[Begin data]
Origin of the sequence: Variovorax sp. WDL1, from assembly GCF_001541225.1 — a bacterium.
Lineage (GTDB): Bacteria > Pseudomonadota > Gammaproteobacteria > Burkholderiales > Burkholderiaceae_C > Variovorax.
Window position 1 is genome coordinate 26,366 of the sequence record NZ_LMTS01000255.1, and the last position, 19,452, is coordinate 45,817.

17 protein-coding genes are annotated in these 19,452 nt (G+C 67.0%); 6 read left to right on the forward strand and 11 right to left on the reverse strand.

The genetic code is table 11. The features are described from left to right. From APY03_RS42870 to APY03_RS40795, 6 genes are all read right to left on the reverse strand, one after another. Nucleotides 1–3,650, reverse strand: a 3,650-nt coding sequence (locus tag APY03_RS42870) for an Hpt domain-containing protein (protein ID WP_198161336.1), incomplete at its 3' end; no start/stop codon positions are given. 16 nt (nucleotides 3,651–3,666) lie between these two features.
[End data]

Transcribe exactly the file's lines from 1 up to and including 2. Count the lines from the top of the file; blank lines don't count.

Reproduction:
Origin of the sequence: Variovorax sp. WDL1, from assembly GCF_001541225.1 — a bacterium.
Lineage (GTDB): Bacteria > Pseudomonadota > Gammaproteobacteria > Burkholderiales > Burkholderiaceae_C > Variovorax.